David Cameron published his proposals yesterday for cutting the cost of politics – usefully summarised by Iain Dale. Some of the items appear to be double-counted: abolishing MPs’ communications allowance and reducing the subsidy on Parliamentary refreshment facilities will presumably contribute a big chunk of “reducing the cost of running Parliament”, as will the item on reducing the number of MPs from 650 to 585.
However, what are the implications of reducing the number of MPs?
There are currently 646 UK constituencies – with an average electorate of 68,500 (the numbers vary widely between individual constituencies). This would rise to over 75,600 on David Cameron’s proposals. This necessarily dilutes representation – each MP would be relating to a larger number of voters and the areas covered in an individual constituency would be larger and more diverse. This is not necessarily a good thing and it certainly makes the MP’s job more difficult.
I remember the transition from being a councillor representing 5,500 electors to being an Assembly Member with an electorate of over 350,000 and, while that is a far more extreme change than that envisaged by the Cameron proposal, it did bring home the difference in nature of what can be done.
There is, of course, some question about how likely is the change to happen – there may well be a reluctance for MPs to vote for a Christmas turkey cull.
More significant still is: how long will it take? Any change will require the wholesale redrawing of constituency boundaries. The revision process to respond to population movements normally takes between eight and twelve years to cover the country. This would be a more root and branch set of changes. Moreover, each individual change will require local consultation (often provoking vigorous arguments as anyone who has ever been involved in such things will know) before Parliamentary orders can be laid to implement the details.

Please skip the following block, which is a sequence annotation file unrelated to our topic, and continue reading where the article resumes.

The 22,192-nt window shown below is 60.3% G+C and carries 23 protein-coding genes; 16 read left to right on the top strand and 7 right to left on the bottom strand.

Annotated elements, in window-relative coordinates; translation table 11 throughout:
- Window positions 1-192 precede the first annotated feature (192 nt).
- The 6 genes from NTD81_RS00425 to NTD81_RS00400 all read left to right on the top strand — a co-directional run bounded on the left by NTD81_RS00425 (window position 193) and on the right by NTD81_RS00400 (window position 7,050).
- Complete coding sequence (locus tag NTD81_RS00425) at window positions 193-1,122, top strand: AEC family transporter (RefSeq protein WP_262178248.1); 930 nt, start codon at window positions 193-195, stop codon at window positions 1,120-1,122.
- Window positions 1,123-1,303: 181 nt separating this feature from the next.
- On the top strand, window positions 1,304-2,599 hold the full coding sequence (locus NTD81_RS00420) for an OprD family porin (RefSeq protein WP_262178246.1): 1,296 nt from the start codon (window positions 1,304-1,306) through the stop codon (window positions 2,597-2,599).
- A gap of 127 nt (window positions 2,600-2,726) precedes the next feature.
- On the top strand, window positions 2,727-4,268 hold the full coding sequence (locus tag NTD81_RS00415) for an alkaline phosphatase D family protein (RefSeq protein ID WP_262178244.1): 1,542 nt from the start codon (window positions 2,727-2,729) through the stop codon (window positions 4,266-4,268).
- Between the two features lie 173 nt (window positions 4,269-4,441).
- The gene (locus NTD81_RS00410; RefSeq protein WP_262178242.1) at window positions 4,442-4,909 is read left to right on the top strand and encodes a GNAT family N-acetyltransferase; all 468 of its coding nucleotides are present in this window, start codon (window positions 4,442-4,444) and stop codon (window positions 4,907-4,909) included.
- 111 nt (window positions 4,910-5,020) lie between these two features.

Before any of this can happen, an Act of Parliament will have to be passed to stop responsibility for redrawing Parliamentary boundaries from passing to the Electoral Commission (as currently provided for by the existing legislation and because, of course, David Cameron wishes to abolish the Electoral Commission). Legislation would also be required to approve the principle of the reductionin MP numbers and the criteria to be followed by the various Boundary Commissions. The absolute earliest that the changes could take effect would be in a General Election held in 2019 or later – ie in three of four General Elections time.
Hardly a quick fix.